Most Popular Hints

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Here are the ten highest voted hints from the Vault:

Colour coded pencil cases keep handbag organised

I saved the price of an expensive handbag organiser by using three $2 pencil cases instead. I have two handbags that I swap depending on whether I am working or with the kids, and always found it a pain to transfer essential items like my wallet and make-up and to quickly find what I need in a big bag. Now my colour coded pencil cases make it easy! The green one holds my full make-up, for the days I have to dash off and do make-up on the train. This stays at home when I'm not in a hurry. The black one holds pens, business cards, USB sticks and so on, and the blue one holds lip gloss, band-aids, paracetamol and post it notes. My items are now easy to swap between bags and I don't have to dig around for smaller items. All for $6.00 and a hunt through the bargain bin at Officeworks!

by: NR 31 responses in the members' forum

Budgeting for all bills on a low income

I am on a very, very low income, so I budget for every bill and expense. I put away bill money every fortnight and that way I have all my bills covered as they arrive, and we seem to just spend the rest. Last year I decided to pay me as a bill, so every pay day I pay me first, just $50. I now have over $1200 in savings. I can't believe how easy it is; just pay yourself before everyone else. The first couple of pays it was an effort not to touch it, but as soon as I saw it mounting up, I got very excited. I tell myself all the time that money is power. While $1200 is not much to some people, to me it's a fortune. Try it - it empowers you.

by: Catherine Eve 7 responses in the members' forum

Underbed storage from old bookcase

If you have an old bookcase that you no longer need, or is a little too unsteady to use as a bookcase you can transform it into a super cheap underbed storage container! All you need is to buy some castors from your local hardware store. Just screw the castors onto the back of the bookcase, lay it down on its back and roll it under the bed. We have one of these in our boys' room for all their toys and it really reduces all the visible clutter. It's lovely to walk in and all you see are their beds!

by: Mel (Central Wheatbelt WA) 11 responses in the members' forum

Cheap Challenge snack

Here's a great way to save heaps of money on popcorn.
 
I buy a packet of 200 Home Brand paper bags for about $3.00 from Woolworths and a 500g bag of No Frills popcorn kernels for $1.16 from Franklins. I smear some butter in the bottom of a bag and pour in about 100g of kernels. I then seal off the top of the bag by folding it over twice.
 
I set the microwave to cook on High for about three minutes but I always listen closely because the time it takes the kernels to pop depends on how much I have placed in the bag. When the frequency of the 'pops' slows to about three to five per second, I stop the microwave and let the remaining kernels stop popping before removing the bag from the microwave and adding salt.
 
For a healthier version, I simply cut out the butter and salt. I sometimes add chilli flakes or chicken salt, however, there's lots of room to experiment with a variety of flavours. Each bag of popcorn works out to about $0.25c per serve, a huge saving on the ready-made variety at the supermarket.

by: Cynthia Perez 7 responses in the members' forum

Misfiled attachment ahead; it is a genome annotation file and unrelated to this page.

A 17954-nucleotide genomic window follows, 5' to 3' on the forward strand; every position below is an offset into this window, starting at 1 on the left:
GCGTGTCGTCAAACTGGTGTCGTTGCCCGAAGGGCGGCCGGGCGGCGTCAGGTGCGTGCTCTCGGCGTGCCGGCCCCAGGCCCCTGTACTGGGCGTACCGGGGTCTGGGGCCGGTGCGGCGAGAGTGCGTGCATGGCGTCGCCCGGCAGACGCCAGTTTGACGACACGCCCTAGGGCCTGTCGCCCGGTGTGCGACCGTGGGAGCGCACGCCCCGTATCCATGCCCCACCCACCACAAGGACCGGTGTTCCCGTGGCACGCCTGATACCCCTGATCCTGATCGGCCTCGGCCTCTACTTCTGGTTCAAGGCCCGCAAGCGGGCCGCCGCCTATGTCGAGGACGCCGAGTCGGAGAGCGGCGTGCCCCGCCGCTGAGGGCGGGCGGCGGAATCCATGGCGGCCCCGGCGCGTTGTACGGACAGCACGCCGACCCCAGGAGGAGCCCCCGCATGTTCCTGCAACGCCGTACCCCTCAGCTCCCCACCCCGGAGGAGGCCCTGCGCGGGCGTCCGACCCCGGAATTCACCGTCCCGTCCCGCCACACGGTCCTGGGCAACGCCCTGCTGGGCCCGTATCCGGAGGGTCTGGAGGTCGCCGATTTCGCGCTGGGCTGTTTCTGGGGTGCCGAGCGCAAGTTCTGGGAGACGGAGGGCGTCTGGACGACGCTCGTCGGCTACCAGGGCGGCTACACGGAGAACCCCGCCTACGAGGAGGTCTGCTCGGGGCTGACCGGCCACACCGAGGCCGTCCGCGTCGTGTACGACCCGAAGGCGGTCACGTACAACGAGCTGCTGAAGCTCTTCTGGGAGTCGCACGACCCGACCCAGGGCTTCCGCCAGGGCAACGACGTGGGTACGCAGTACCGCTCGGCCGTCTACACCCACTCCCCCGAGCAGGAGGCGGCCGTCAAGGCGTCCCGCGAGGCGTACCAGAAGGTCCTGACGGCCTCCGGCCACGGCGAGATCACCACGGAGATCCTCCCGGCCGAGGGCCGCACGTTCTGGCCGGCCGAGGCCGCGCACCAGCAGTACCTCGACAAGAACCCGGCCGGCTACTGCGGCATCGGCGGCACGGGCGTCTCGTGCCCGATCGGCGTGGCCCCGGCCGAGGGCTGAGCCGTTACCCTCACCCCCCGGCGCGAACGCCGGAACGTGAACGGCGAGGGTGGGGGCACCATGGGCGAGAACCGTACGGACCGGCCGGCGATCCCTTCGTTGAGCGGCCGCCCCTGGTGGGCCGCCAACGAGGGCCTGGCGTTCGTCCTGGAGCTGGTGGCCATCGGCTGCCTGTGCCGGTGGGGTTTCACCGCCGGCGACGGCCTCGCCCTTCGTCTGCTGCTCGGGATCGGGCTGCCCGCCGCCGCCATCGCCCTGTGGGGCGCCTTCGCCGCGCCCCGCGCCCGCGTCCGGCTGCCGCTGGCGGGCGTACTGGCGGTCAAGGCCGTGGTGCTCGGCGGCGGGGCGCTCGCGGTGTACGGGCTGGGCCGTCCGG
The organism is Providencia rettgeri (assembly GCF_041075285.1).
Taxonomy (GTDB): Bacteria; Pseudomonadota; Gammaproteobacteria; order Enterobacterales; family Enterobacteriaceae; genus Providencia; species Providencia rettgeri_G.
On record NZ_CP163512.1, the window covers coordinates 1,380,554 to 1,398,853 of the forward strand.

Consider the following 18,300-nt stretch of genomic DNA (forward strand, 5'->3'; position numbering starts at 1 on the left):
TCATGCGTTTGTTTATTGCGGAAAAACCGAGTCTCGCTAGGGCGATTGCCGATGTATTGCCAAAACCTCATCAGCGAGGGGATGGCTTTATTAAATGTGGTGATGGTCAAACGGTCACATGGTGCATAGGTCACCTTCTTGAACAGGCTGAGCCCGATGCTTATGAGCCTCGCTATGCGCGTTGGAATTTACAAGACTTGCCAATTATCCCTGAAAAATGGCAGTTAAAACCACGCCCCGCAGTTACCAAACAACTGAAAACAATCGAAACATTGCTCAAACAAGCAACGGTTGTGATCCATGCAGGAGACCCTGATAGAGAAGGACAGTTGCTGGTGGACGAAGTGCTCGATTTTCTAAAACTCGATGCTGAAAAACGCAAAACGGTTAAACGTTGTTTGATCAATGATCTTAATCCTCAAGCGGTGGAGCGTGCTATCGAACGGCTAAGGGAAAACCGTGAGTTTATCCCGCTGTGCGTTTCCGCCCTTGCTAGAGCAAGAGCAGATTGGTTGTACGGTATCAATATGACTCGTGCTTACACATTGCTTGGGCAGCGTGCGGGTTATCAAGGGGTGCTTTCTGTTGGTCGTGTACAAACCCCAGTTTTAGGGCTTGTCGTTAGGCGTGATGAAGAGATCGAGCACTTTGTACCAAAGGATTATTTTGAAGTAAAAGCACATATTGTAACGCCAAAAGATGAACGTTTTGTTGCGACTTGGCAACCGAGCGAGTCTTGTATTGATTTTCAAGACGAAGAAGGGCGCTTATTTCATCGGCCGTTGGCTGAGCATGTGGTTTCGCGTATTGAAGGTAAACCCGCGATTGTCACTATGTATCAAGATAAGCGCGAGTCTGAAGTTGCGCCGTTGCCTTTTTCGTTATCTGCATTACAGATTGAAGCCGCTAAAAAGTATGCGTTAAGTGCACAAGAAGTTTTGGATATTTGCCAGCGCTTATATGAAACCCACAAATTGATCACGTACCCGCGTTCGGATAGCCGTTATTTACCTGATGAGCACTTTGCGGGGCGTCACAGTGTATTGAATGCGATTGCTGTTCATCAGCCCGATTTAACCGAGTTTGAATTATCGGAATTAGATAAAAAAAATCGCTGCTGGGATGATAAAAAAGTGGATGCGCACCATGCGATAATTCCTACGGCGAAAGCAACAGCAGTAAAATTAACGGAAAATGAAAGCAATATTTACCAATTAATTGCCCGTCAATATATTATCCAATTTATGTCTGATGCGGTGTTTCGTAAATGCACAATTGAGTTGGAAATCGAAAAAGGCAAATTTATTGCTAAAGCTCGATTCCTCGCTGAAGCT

Healthy eating for less

I have finally convinced my three daughters that eating a healthy lunch, including sandwiches with salad, is not only good for them but tastes great too. However, soon after changing their lunch habits, I found that this method was taking a large chunk out of our budget.

Being a working mum, it was easier to stop at the supermarket on the way home and buy pre-packed salad ingredients, but I soon discovered it was adding around $55 to the weekly budget. Plus, buying cold meat to match everyone's tastes added another $40 per week. I decided it was time to cut down. After doing some homework looking for the best prices and quality, I now purchase a bag of carrots, a couple of fresh beetroot, some fresh bean sprouts and cucumbers and a variety of lettuce. I noticed that by purchasing these items late on Sunday afternoon, I can pick them up even cheaper.

I grate my own carrot, beetroot and cucumber, throw in the bean sprouts and store in the fridge in an airtight container. I tear up the lettuce leaves and mix together in a plastic shopping bag and store in the vegetable crisper where they stay fresh and crunchy all week. My salad ingredients now cost less than $10 per week and they last longer. Throw in a small portion of sundried tomatoes for my hubby and I add approx another $1.50 to my total.

Instead of buying cold meat from the supermarket deli, I now purchase a couple of extra chicken breast fillets from my Asian butchery for around $4.00; this is cheaper than ALDI or any other local fresh meat source. I cook and shred the chicken myself while tinned salmon and tuna add extra variety; a $0.69c tin of tuna covers two lunches when added to salad. I purchase mince when it is on special and make a large batch of meatballs, which are frozen and used over a period of weeks as another filling alternative. Another favourite is home cooked corn beef; rather than putting the leftovers in the fridge, I slice it thinly and freeze for another filling choice.

My three girls are now involved in the Sunday afternoon preparations. Whilst my eldest daughter is madly grating the salad items, I tear up the lettuce and my younger daughters have great fun mixing the meatball ingredients and rolling them ready to cook.

Our family of five is still eating yummy healthy lunches but for $70 to $75 a week less than before!